I made this sun shade from an old used sail that I picked up free at a local sail shop last year. I designed it so it could easily be put up or taken down as needed.
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Step 1: Pick a Location
The Morning Deck, as we call it, is great in the morning. It is a perfect spot to sit and drink a hot cup of coffee on a cool morning and watch the kids play on the driveway and the swingset. After noon however, this beautiful spot is beaten within inches of life by the sun, making it unbearable to sit and enjoy for very long. I had seen sunsails for sale in various catalogs and found some online, but none of them really looked fantastic and the best looking were more expensive than I was willing entertain. My wife had seen a blog where someone made a tote bag out of an old sail that she had picked up for cheap (or free, i can't remember) at her local sailing shop. If they could get an old sail for cheap then why couldn't I? The seed was planted.
Step 2: Get a Sail
A coworker of mine knew of a good sail shop in town so I gave them a call. I asked if they had any old sails they would be willing to part with and how much they would cost. They asked me what size I was looking for and threw out a couple terms I did not recognize. I told them I was looking for a sail whose long side was 12 feet or so. I'm not sure exactly how big the sail I got was, but it was free and the perfect size for my space. I included a diagram I got from wikipedia http://en.wikipedia.org/wiki/File:Parts_of_a_sail.svg so you can have some terms on hand for a better communication experience than I had. They were super nice once we were talking about the same thing. I was hoping for a sail with some color or numbers printed on it but no luck, maybe next year.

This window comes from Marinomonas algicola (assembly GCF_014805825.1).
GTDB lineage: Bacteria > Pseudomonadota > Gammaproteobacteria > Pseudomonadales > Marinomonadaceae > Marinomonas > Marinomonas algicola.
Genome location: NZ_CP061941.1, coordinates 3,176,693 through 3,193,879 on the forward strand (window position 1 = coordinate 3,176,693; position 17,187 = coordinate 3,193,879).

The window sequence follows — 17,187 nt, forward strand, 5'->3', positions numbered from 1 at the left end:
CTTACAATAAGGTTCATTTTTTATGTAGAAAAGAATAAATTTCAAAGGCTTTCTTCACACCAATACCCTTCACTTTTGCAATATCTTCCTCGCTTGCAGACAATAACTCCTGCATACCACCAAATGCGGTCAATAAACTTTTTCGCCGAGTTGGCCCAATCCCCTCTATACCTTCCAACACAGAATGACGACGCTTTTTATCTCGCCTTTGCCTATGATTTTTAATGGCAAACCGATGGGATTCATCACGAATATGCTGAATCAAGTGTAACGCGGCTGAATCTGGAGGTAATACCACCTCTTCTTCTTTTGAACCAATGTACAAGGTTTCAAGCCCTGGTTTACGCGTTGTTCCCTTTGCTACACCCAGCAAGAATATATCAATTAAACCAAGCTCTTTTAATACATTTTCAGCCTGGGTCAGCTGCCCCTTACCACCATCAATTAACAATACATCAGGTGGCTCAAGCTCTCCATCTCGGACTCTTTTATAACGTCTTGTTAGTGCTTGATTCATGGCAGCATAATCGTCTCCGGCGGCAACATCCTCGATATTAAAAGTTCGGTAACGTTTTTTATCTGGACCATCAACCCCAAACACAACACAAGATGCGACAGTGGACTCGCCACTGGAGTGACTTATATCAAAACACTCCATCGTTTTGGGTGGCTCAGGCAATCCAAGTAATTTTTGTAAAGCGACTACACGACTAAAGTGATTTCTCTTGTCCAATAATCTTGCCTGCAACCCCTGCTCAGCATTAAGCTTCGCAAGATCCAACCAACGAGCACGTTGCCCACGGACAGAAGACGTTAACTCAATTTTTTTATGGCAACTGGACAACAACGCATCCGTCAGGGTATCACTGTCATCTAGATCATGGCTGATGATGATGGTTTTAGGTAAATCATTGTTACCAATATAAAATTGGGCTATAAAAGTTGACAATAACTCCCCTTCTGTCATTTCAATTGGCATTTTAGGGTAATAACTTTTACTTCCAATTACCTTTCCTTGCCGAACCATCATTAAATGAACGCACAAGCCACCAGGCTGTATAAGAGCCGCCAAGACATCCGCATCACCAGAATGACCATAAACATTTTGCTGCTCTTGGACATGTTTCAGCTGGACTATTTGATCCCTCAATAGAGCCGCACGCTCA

Step 3: Rig It Up
I was lucky enough to have logical points to attach the sail to but had considered the possibility that I was going to have to plant a 6"x6" post somewhere in the yard to support it and I still might do so because of seasonal change in sun position. I temporarily hung up the sail on window cranks, trees & doorknobs with light duty rope so I would have a better estimate of how much heavy duty rope I was going to need. Knowing a little about home construction led me to focus on points surrounding windows and doors to attach to because I knew that there was sure to be framing around them to support the screw eyes I was going to use. I purchased 3 larger screw eyes and attached pullies to them and then screwed them into the spots I had figured out earlier. The head of the sail is attached to my garage above the side door, the clew is attached to a 2nd story window and the tack is attached to our play structure but I do move it to an adjacent tree occasionally to get a better angle. I cut the heavier duty rope to approximate length (making sure to leave enough slack rope so I can hook it up without the rope falling out of the pulley) and then attached carabiners to the ends of the rope with a noose-like knot and fed the ends through the pulleys down to a simple cleat hitch.
Step 4: Hang It
I let all 3 lines out and then attach to the 3 points of the sail. I pull up the center first and then adjust the other two sides so that the angle is where I want it. You can tweak the lines throughout the day as the sun moves so you are covered for most of the day. It goes up in 3 minutes and can come down in 1 if needed. I only take it down in inclement weather, or if we will be gone overnight. The lines all come down for winter so they aren't exposed to the harsh cold. I put up a small line in the center pulley for the winter that pulled the big line back through this spring so I wouldn't have to get the big ladder out. The sail I got had oily spots on it when it was first hung, but they came out after the first rain it was exposed to.
Step 5: Enjoy!
I have been told that boat sails are not made to withstand UV radiation so it will eventually deteriorate and have to be replaced. However since my sail was free and my rigging system can easily accommodate various sizes of sail.. I'm not terribly concerned.